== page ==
Where And How Are The Three Generic Strategies Placed In The Strategic Theory Business Essay

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1. REVIEW OF THE LITERATURE 1.1 The nature of strategy: Where and how are the Three Generic Strategies placed in the strategic theory? Strategy has been taken from the military frame and adapted to businesses, in a parallel process that enables the business strategy to get developed along time

and as situations change the way of doing businesses; but as they come from the

same origin there is not too much difference between both. Strategy has been

defined in militar terms as "A style of thinking; a conscious and deliberate process;

an intensive implementation system; the art of ensuring future success." 5 , but also

as about being different 6 in terms of competitive strategy, where porter explains

that "It means deliberately choosing a different set of activities to deliver a unique

mix of value." 7

Osama El-Kadi in 2008 criticized Porter on his definition of strategy that according

to him made part of the most common concept for strategy and it was: the art of

analysing, projecting and directing campaigns in the way that it was conceived as

an analytic and planned process. On the other hand Osama affirmed: Strategy is

not planning. Strategy deals with competitive situations in an uncontrolled

environment. Planning deals with situations in a controlled environment .

The concept of strategy and the way it is raised on the strategic theory vary

through out the different areas in which strategy has been divided, and in which we

can find: political strategy, economic strategy, military strategy, general strategy,

and finally business strategy that is the area of interest of this thesis.

5 Sun Tzu, The Art of War

6 Michael Porter, What is Strategy? 7

However, those different areas in which strategy has been developed are linked

together in some way due to the nature of strategy that provides to some theories

the right to be valid across different areas and different points of view, sometimes,

creating new applications for strategy within particular areas and contexts. As an

example of this, we can mention that strategies for the war proposed by Sun Tzu

have inspired a developed reasoning applied to business strategy in authors like

Mark McNeilly who wrote: Sun Tzu and the art of business. 8 This nature also

explains why the concept and ideas on strategy either in business or any other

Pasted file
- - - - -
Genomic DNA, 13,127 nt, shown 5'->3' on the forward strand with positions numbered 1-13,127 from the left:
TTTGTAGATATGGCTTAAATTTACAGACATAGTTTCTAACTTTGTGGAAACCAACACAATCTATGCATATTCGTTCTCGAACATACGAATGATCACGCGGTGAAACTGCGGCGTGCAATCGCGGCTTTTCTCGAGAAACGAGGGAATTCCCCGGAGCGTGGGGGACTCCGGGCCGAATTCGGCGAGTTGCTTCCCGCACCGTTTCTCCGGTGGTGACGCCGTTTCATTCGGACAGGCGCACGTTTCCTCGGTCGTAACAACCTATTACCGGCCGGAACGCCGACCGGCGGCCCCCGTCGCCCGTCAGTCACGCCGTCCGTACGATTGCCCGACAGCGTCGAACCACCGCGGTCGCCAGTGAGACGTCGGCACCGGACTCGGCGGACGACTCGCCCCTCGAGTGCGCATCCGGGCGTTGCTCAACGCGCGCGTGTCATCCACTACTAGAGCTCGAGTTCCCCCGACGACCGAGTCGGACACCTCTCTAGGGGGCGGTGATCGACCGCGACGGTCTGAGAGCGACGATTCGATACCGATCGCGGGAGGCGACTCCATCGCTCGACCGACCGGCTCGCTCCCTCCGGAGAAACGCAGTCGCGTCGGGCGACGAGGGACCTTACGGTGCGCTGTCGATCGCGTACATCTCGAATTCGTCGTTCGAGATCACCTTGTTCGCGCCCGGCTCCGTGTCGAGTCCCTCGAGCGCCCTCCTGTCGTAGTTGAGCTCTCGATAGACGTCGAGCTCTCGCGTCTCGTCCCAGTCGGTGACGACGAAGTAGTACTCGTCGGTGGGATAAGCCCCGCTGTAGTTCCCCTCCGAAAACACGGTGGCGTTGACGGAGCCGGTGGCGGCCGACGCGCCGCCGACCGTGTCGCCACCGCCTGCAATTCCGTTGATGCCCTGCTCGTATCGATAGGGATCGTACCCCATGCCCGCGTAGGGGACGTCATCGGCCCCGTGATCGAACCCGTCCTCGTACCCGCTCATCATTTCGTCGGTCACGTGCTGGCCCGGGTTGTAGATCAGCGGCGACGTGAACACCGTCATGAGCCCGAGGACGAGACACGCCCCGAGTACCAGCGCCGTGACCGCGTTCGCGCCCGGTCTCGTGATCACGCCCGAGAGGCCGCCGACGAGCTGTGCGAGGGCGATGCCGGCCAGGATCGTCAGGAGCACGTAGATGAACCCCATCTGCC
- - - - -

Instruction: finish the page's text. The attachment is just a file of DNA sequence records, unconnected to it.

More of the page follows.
area are likely to be influenced by the whole environment and theoretical

framework, and so, criticized or supported by authors from different backgrounds.

The strategy developed on the organizational theory or so called business strategy

has passed through different stages in which the concept of strategy has taken a

new image, supported or contradicted for different authors ideas, those were also

based on different contexts. From the mentioned stages we can identify different

authors who have described tendencies, by gruping them into schools of thought,

we got the Henry Mintzberg s classification called: ten schools of thought (1990),

in which he grouped 3 normative schools into what he called the classical

approach (in which the positioning school of Porter), and the other 7 as descriptive

schools. Some other classifications like N?si s also included in its schools the

Porterism, making a total of seven. Karl?f described the Porter s generic strategy

as one of its 10 schools of thought. As it is seen, Porter s ideas are described as a

school of thought recognized by various authors, but has been also refused and

criticized to lose validity in the current dynamic environment.

7 Michael Porter, Competitve Strategy: Techniques for analyzing markets and competitors.

8 Some books developed after The art of war (6 th century BC)of Sun Tzu are: Sunzi; Michaelson, Gerald.

Sun Tzu: The art for Managers; 50 Strategic Rules . Avon, MA: OH Adams Media, 2001. Also: McNeilly,

Mark. Sun Tzu and the Art of Business: Six Strategic Principles for Managers. New York: Oxford

University Press, 1996. And finally: Krause, Donald G. The Art of War for Executives: Ancient Knowledge

for Today s Business Professional. New York: Berkley Publishing Group, 1995. 8